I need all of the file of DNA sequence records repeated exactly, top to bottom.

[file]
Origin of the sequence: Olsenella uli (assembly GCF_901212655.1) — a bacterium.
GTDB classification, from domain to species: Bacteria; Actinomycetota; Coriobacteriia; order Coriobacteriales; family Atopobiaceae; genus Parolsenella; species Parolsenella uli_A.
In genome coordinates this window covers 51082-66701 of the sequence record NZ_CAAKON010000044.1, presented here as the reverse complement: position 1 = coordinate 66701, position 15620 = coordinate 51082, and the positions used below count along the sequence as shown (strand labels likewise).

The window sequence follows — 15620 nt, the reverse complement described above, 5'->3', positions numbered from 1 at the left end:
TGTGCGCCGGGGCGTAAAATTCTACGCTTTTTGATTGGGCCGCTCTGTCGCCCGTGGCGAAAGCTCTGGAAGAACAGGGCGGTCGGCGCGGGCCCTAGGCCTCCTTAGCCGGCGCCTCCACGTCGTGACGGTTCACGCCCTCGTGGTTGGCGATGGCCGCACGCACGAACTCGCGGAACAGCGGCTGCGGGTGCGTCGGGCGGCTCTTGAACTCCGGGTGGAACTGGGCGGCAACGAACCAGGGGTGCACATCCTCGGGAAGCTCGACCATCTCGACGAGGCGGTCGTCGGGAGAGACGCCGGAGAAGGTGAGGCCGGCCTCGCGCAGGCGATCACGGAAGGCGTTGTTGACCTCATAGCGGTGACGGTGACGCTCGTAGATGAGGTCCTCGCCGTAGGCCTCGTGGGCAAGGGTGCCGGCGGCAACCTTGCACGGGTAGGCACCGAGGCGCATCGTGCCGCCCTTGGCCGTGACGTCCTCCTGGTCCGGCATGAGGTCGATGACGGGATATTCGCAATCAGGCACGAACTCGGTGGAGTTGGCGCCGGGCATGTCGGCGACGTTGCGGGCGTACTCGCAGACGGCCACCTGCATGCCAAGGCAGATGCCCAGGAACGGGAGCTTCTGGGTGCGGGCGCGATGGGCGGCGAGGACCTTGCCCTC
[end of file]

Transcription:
Origin of the sequence: Olsenella uli (assembly GCF_901212655.1) — a bacterium.
GTDB classification, from domain to species: Bacteria; Actinomycetota; Coriobacteriia; order Coriobacteriales; family Atopobiaceae; genus Parolsenella; species Parolsenella uli_A.
In genome coordinates this window covers 51082-66701 of the sequence record NZ_CAAKON010000044.1, presented here as the reverse complement: position 1 = coordinate 66701, position 15620 = coordinate 51082, and the positions used below count along the sequence as shown (strand labels likewise).

The window sequence follows — 15620 nt, the reverse complement described above, 5'->3', positions numbered from 1 at the left end:
TGTGCGCCGGGGCGTAAAATTCTACGCTTTTTGATTGGGCCGCTCTGTCGCCCGTGGCGAAAGCTCTGGAAGAACAGGGCGGTCGGCGCGGGCCCTAGGCCTCCTTAGCCGGCGCCTCCACGTCGTGACGGTTCACGCCCTCGTGGTTGGCGATGGCCGCACGCACGAACTCGCGGAACAGCGGCTGCGGGTGCGTCGGGCGGCTCTTGAACTCCGGGTGGAACTGGGCGGCAACGAACCAGGGGTGCACATCCTCGGGAAGCTCGACCATCTCGACGAGGCGGTCGTCGGGAGAGACGCCGGAGAAGGTGAGGCCGGCCTCGCGCAGGCGATCACGGAAGGCGTTGTTGACCTCATAGCGGTGACGGTGACGCTCGTAGATGAGGTCCTCGCCGTAGGCCTCGTGGGCAAGGGTGCCGGCGGCAACCTTGCACGGGTAGGCACCGAGGCGCATCGTGCCGCCCTTGGCCGTGACGTCCTCCTGGTCCGGCATGAGGTCGATGACGGGATATTCGCAATCAGGCACGAACTCGGTGGAGTTGGCGCCGGGCATGTCGGCGACGTTGCGGGCGTACTCGCAGACGGCCACCTGCATGCCAAGGCAGATGCCCAGGAACGGGAGCTTCTGGGTGCGGGCGCGATGGGCGGCGAGGACCTTGCCCTC